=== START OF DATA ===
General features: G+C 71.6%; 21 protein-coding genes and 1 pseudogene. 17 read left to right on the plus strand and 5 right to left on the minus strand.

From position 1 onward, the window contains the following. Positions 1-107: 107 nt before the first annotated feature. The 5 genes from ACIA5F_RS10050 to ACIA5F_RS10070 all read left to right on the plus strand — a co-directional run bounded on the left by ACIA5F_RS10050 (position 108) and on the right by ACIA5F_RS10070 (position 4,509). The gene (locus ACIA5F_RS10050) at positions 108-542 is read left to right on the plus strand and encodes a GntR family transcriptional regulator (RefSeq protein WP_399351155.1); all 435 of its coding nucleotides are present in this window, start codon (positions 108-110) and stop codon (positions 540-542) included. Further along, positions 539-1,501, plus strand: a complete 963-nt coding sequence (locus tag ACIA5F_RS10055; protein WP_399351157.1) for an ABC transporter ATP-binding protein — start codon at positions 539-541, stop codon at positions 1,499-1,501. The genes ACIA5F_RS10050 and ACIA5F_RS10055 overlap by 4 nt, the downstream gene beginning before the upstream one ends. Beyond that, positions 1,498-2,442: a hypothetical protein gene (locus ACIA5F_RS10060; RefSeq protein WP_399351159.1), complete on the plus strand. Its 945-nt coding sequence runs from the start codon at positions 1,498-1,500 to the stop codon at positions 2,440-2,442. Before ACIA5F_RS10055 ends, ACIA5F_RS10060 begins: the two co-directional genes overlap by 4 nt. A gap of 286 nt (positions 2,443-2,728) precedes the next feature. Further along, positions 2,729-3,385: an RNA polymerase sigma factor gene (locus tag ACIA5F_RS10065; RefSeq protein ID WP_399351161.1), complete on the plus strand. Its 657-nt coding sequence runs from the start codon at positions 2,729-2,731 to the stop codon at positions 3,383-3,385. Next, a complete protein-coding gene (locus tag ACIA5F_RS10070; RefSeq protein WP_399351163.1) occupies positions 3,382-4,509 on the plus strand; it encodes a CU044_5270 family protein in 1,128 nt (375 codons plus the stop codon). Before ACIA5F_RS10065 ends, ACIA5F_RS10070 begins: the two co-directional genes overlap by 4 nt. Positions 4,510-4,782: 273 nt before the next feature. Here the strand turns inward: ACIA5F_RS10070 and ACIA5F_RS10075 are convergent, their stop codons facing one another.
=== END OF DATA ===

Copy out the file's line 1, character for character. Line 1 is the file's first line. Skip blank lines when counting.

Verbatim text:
General features: G+C 71.6%; 21 protein-coding genes and 1 pseudogene. 17 read left to right on the plus strand and 5 right to left on the minus strand.